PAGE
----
Book of Mormon Covenant Conference, South Carolina, Jan 12-13, 2019
In order to advance clarifications and present the Lectures of Repentance and the message it contains, I’ve been asked by my fellowship to do presentations on each lecture. Here is the audio and video of all of the presentations. The lectures start with #8 and continue through #14, adding 7 lectures to the 7 in Joseph Smith’s Lectures of Faith.
Here are my conclusions after lengthy study of the submission process surrounding the Lectures of Repentance. First: a review. Here are some of our past statements about our involvement with the Lord on these lectures:
“We testify that He has asked us to write these lectures and share them this way,” Lectures of Repentance, Preface.
This statement holds true. Only, take note of exactly what we said:
“These lectures have been prepared carefully through the application of the spirit of prophecy and revelation as best as we have been able to do so through fasting and prayer, but I could not have written them without having so complete a framework from which to draw from, as laid down by the Prophet and Seer, Joseph Smith, Jr. I do not count myself his equal. I haven’t seen the Lord. I see through a glass darkly at this point, but through the assistance of the “Lectures on Faith,” which have acted as a Urim and Thummim, or lights and perfections, the “Lectures of Repentance” have developed in the most natural way, like the dews on the grass in the morning. There was given line upon line, precept upon precept, here a little, and there a little, oftentimes only one or two phrases or paragraphs being produced in a day, and it caused me to marvel.” Preface, Lectures of Repentance
The way which the Lord asked me in answer to my prayers was through impressions (not personal visits), and to write that I see through a glass darkly. The process was a careful application, but not devoid of human weakness.
Next, here are the answers I gave to the scripture committee:
Scripture Committee Submission Criteria Question and Answers:
- Have you gone to the Lord to verify that what you received is from Him? Yes.
- Have you asked the Lord if what you have written is correct? Yes.
- Have you asked the Lord if what you have written is intended for you/your family only or is for a wider audience? If it’s for a wider audience, who is that audience? Yes, the world.
- Have you asked the Lord if you should submit this to be added to the scriptures? Yes. See explanation of how I received them above, and the future vision in my mind’s eye that I had of their inclusion before the scripture project was even contemplated.
Those are a sufficient portion of the questions that deal with the most controversial aspects. They are still true as well in the context of how I presented information in the Preface:
“Judge for yourselves if the thoughts contained in these lectures are from the mind of God or not. Test them point by point. If the ‘Lectures on Faith’ give us the springboard from which to know about God, and then advise us how to begin to know Him in reality and not just in theory, then it will be as easy to test if these lectures are good or not, as it is to tell the day from the night. They testify of Christ, and I testify of Him by the small portion of the Holy Ghost within me, and from what limited knowledge I have of God at this point in my life as I have conversed with Him through a veil only. If there are mistakes in the ‘Lectures of Repentance’, then it will be proven in time by others who have more of the mind of God than I do, but it won’t be by peer review or endless debate. If what is written is sufficient to outline the true points of Christ’s doctrine concerning repentance, as it follows the inspired conclusions and expounds upon the ‘Lectures on Faith,’ then so be it.”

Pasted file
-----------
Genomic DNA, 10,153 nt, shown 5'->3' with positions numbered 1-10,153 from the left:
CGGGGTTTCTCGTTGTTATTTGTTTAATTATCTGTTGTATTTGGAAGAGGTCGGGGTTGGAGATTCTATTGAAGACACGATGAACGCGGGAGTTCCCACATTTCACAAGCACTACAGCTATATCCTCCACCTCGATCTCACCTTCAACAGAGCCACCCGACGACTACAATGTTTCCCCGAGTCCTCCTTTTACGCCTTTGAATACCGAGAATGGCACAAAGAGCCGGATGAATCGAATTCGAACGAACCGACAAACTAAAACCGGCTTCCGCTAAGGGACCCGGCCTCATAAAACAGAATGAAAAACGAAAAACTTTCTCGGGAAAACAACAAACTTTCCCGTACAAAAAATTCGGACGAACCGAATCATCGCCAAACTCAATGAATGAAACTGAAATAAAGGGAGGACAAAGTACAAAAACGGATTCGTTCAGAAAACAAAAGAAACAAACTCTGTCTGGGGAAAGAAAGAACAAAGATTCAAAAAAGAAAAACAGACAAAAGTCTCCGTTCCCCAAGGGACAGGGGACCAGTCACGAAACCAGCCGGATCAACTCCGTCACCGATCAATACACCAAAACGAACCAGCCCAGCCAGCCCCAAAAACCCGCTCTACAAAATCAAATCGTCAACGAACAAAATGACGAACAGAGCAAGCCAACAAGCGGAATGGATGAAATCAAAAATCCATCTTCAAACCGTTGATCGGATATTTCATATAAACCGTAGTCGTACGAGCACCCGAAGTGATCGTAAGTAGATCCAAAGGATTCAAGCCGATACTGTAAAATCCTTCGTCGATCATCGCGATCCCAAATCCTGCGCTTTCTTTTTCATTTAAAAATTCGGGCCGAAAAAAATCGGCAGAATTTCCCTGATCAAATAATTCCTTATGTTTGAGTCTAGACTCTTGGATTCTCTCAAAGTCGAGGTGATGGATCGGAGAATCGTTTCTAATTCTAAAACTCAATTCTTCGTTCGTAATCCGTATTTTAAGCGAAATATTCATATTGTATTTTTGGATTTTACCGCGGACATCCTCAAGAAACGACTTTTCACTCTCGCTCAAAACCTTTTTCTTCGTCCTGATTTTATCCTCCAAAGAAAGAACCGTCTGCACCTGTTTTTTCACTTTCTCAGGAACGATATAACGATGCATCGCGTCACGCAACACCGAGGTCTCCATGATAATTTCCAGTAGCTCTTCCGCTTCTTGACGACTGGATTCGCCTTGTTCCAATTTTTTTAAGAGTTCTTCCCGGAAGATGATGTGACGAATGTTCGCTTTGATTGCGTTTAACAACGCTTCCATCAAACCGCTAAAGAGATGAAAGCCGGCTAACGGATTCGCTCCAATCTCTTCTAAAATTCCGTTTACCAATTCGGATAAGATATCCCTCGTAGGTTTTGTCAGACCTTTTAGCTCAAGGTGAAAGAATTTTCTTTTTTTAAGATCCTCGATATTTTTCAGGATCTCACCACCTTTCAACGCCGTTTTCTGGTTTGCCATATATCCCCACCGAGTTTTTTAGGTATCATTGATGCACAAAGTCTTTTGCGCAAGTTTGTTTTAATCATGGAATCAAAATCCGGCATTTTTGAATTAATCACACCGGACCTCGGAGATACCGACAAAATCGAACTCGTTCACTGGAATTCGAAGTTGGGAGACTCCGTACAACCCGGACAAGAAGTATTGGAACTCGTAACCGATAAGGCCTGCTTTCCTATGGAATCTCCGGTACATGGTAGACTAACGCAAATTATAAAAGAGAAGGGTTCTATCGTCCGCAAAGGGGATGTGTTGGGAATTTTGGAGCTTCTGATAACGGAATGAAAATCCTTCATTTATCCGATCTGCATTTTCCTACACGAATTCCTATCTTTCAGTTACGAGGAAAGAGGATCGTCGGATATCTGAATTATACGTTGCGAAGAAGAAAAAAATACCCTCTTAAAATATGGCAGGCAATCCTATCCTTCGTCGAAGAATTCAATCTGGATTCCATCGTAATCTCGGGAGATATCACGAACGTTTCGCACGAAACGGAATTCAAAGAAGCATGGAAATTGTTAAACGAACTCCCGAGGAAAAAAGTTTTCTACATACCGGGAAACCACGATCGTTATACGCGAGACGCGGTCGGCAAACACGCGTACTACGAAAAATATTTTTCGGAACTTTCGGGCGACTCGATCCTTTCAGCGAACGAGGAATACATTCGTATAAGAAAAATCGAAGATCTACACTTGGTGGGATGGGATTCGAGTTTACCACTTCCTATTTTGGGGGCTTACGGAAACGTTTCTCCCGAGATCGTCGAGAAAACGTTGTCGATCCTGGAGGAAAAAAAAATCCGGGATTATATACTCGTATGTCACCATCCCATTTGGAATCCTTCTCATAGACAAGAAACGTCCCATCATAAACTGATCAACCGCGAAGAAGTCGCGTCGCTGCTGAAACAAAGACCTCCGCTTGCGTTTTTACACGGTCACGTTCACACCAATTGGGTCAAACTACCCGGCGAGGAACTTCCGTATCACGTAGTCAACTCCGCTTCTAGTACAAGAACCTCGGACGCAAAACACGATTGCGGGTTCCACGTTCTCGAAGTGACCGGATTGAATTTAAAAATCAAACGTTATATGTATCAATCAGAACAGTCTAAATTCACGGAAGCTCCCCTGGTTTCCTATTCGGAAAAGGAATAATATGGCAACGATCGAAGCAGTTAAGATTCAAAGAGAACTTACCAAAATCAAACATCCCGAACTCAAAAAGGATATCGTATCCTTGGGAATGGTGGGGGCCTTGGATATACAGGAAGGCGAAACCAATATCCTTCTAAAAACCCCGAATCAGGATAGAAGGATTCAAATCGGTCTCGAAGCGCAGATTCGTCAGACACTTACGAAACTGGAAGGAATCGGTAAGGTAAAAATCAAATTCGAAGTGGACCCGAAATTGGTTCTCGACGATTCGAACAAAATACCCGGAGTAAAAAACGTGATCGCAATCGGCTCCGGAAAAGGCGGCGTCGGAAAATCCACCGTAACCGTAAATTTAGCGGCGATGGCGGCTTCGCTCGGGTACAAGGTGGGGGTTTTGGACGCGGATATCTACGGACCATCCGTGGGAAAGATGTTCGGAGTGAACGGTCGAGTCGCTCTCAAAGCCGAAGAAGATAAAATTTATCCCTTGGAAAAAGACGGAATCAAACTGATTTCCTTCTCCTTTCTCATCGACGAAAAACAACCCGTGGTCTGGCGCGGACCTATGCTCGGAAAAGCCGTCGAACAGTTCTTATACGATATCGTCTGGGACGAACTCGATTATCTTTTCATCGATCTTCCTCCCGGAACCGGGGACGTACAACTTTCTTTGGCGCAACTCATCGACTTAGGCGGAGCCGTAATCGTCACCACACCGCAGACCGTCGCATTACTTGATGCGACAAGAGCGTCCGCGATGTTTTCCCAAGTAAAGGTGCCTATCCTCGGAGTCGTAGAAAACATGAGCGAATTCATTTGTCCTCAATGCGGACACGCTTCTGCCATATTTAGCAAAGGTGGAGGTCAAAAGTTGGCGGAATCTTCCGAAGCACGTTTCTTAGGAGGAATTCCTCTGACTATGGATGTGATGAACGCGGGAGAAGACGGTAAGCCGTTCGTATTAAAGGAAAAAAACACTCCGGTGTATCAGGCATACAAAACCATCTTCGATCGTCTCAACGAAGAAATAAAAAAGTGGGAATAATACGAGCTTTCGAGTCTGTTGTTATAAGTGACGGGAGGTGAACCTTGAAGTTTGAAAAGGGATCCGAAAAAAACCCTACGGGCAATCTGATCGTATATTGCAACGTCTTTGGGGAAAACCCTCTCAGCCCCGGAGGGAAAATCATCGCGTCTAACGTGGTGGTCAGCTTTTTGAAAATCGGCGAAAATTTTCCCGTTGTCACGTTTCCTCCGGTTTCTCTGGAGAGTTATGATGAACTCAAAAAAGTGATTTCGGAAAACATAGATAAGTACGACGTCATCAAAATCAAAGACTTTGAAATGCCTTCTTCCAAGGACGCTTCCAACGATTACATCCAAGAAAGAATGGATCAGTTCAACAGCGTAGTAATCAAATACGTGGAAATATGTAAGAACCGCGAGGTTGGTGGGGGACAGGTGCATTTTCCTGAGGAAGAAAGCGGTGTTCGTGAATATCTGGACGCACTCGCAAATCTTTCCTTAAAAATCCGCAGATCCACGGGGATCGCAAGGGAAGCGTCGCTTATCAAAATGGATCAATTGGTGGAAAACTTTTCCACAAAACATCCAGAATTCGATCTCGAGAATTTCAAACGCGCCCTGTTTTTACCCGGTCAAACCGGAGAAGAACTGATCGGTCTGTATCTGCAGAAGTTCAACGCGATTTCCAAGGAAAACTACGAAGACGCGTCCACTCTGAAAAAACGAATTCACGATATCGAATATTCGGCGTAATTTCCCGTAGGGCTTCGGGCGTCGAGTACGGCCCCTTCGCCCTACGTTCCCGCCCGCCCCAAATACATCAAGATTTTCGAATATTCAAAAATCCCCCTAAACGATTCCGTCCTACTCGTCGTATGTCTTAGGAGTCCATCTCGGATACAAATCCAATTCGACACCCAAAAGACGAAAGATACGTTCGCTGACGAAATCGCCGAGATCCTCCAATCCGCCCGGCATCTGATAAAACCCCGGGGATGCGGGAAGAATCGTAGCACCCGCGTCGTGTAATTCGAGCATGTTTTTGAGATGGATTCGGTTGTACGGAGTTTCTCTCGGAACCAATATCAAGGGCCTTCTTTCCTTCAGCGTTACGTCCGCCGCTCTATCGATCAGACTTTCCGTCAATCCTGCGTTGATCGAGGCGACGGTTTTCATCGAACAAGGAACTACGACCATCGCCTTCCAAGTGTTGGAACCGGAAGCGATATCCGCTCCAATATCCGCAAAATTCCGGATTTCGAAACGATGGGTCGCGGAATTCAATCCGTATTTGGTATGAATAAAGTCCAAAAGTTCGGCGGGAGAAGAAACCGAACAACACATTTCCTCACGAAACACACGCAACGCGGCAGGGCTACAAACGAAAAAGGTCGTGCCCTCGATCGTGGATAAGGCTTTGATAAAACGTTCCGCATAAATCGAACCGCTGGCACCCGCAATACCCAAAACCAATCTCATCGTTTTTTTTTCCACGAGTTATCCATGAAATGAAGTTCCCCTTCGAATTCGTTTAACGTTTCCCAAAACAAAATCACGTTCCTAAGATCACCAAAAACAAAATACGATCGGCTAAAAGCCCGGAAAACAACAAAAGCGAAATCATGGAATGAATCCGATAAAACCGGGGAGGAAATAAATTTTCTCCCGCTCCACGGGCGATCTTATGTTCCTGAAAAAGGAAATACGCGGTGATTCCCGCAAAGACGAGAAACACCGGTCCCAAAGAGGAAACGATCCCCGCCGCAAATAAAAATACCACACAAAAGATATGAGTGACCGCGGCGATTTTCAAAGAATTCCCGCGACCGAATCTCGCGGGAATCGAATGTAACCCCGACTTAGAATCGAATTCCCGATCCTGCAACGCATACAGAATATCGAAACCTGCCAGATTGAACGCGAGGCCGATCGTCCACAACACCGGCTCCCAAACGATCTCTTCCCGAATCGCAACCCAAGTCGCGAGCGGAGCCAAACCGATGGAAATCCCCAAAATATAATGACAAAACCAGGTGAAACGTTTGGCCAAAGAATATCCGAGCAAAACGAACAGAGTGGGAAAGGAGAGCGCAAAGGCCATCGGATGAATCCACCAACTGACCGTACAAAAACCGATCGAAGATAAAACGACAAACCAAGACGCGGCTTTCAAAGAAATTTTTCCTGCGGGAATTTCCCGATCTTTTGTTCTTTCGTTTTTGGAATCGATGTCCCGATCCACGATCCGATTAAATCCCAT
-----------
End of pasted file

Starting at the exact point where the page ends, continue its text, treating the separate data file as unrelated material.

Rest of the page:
Someone on the scripture committee read the line, “If there are mistakes in the ‘Lectures of Repentance’, then it will be proven in time by others who have more of the mind of God than I do, but it won’t be by peer review or endless debate,” as very confrontational. It wasn’t intended to be. It was an honest remark and expectation that chosen vessels of the Lord would have to vet what I’ve written and make corrections to parts I don’t have experience with. Those who know the Lord personally, who have seen Him, and have a commission to determine the correct tests for what is scriptural and what is not can more accurately judge those parts I wrote to the best of my ability as an unredeemed person. My efforts on these lectures equate more to Sidney Rigdon’s contributions to the Lectures on Faith than to Joseph Smith’s, and I freely admit that in the tenor of the comments in the preface. My answers to the above four questions to the scripture committee about my thoughts on the Lord’s answers to my prayers are also seeing through a glass darkly. Here is what I have learned since.
John Pratt’s article as a sign on my submission:
“Today is 1 Dog on the Sacred Round, the day on which the laws of Moses found in Deuteronomy were given. It is also one of the holiest days this year, being holy on 8 sacred calendars. To celebrate, an article identifying the laws we are supposed to be following has been posted at http://www.johnpratt.com/items/docs/2017/laws_of_god.html .
Enjoy (or repent, whichever applies),
“Wow! I just submitted the Lectures of Repentance for consideration to be included in the new restoration scriptures project and I had no idea of the significance of the day!”
The above interaction shows the anecdotal signs I believe in that prove to me that I did the right thing in submitting the material for consideration in the scriptures. But, I do not pretend to know all the reasons why, nor do I assume more about their meaning than the simple idea that I should take note and ponder their meaning. The scripture project is an evolving thing, and we all needed to go through this process to get to the point we are at now in discovering the scope the Lord wants on the project. My submission was part of that learning process, and it was good to bring these things to the light to be scrutinized.